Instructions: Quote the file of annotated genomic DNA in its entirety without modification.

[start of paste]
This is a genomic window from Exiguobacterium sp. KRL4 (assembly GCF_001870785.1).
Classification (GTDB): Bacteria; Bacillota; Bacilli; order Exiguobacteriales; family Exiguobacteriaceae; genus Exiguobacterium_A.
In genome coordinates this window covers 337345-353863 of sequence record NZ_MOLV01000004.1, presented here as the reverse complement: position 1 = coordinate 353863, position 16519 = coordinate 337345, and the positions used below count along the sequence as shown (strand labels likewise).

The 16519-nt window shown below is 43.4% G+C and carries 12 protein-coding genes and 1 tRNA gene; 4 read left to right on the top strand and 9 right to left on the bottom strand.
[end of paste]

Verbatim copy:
This is a genomic window from Exiguobacterium sp. KRL4 (assembly GCF_001870785.1).
Classification (GTDB): Bacteria; Bacillota; Bacilli; order Exiguobacteriales; family Exiguobacteriaceae; genus Exiguobacterium_A.
In genome coordinates this window covers 337345-353863 of sequence record NZ_MOLV01000004.1, presented here as the reverse complement: position 1 = coordinate 353863, position 16519 = coordinate 337345, and the positions used below count along the sequence as shown (strand labels likewise).

The 16519-nt window shown below is 43.4% G+C and carries 12 protein-coding genes and 1 tRNA gene; 4 read left to right on the top strand and 9 right to left on the bottom strand.